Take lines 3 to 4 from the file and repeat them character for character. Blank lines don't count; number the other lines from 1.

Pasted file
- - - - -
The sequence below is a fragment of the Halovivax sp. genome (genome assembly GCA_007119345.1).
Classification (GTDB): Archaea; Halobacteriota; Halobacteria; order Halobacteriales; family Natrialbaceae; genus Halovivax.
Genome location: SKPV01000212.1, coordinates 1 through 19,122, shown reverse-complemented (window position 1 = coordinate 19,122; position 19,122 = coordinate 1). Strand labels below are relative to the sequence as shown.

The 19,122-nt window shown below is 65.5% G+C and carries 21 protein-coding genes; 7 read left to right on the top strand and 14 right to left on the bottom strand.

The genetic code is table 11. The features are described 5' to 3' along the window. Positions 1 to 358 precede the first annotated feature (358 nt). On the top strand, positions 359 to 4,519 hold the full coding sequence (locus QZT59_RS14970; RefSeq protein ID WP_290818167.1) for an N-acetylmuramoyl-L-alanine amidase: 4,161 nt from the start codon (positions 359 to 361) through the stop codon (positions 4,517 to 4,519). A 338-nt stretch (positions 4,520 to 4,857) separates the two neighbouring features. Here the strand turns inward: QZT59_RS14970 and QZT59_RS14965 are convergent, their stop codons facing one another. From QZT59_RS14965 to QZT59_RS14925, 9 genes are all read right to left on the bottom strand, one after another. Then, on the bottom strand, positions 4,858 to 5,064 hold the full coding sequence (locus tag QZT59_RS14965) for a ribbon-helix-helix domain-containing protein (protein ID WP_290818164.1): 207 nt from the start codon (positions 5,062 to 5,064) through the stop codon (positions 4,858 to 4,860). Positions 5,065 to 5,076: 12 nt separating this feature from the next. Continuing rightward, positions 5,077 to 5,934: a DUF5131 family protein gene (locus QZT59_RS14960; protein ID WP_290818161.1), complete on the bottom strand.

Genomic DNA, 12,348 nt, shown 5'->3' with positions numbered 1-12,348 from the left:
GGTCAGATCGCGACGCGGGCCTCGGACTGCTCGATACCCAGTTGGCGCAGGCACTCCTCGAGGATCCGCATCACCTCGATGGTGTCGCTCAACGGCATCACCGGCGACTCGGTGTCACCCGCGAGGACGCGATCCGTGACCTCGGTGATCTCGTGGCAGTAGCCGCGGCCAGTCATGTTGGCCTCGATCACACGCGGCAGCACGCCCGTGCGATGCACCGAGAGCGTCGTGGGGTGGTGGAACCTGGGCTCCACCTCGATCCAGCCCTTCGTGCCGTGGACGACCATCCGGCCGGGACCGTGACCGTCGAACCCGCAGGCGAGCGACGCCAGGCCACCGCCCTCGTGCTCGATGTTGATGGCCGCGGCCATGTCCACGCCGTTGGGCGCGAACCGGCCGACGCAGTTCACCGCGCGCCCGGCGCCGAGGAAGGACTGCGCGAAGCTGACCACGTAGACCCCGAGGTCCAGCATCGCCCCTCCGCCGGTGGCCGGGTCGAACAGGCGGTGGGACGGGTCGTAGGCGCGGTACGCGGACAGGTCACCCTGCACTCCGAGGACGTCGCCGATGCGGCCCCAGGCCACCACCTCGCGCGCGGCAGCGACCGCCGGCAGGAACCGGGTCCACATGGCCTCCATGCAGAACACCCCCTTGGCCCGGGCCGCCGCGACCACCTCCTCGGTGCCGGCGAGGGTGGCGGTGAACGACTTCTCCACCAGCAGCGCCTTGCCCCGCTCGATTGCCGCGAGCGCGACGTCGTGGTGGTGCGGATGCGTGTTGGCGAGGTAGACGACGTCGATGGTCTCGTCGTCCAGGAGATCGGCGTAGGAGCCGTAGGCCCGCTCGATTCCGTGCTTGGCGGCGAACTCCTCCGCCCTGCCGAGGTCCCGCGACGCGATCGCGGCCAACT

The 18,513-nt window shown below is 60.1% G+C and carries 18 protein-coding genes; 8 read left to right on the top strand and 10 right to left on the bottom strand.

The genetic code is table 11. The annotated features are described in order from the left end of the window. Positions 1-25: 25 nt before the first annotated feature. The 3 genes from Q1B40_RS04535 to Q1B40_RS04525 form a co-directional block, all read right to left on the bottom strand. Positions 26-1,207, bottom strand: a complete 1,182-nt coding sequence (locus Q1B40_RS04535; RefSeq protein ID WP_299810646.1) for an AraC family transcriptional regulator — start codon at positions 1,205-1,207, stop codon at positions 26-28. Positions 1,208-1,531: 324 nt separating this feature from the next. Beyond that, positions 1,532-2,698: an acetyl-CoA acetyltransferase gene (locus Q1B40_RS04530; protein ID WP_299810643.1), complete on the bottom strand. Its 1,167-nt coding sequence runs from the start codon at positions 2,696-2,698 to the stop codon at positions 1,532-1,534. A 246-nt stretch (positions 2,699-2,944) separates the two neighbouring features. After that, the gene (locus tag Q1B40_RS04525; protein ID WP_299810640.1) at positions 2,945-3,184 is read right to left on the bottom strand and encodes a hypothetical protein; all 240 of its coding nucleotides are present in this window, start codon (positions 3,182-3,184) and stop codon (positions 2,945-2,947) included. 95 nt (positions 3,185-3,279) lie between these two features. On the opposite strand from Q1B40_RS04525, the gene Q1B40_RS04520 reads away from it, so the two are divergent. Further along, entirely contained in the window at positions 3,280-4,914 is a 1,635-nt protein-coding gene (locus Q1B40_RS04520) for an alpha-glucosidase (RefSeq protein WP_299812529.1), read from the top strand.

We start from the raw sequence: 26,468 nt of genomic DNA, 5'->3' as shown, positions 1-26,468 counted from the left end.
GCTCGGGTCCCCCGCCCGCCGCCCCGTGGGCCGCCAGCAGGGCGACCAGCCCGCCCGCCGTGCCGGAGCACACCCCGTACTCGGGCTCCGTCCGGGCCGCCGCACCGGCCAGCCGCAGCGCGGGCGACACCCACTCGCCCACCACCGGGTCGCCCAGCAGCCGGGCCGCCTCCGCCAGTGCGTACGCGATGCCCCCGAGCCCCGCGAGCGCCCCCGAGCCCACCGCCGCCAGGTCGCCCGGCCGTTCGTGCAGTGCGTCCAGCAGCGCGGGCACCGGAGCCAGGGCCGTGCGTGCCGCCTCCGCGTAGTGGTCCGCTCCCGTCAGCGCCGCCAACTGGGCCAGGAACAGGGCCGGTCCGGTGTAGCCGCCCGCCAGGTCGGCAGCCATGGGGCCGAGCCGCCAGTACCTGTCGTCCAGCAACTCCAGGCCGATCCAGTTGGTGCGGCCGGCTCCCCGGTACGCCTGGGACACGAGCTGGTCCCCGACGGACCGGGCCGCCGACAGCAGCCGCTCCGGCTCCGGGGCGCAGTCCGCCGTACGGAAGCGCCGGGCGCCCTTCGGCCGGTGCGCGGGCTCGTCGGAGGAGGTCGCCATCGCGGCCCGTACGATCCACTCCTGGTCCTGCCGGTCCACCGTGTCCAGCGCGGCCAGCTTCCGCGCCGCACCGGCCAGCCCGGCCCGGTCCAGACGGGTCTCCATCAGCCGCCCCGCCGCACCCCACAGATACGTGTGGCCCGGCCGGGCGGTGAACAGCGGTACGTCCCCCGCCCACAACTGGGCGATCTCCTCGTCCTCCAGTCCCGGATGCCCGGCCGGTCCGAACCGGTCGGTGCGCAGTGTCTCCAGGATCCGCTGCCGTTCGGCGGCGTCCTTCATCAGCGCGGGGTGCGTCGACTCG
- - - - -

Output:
Genome location: SKPV01000212.1, coordinates 1 through 19,122, shown reverse-complemented (window position 1 = coordinate 19,122; position 19,122 = coordinate 1). Strand labels below are relative to the sequence as shown.

The 19,122-nt window shown below is 65.5% G+C and carries 21 protein-coding genes; 7 read left to right on the top strand and 14 right to left on the bottom strand.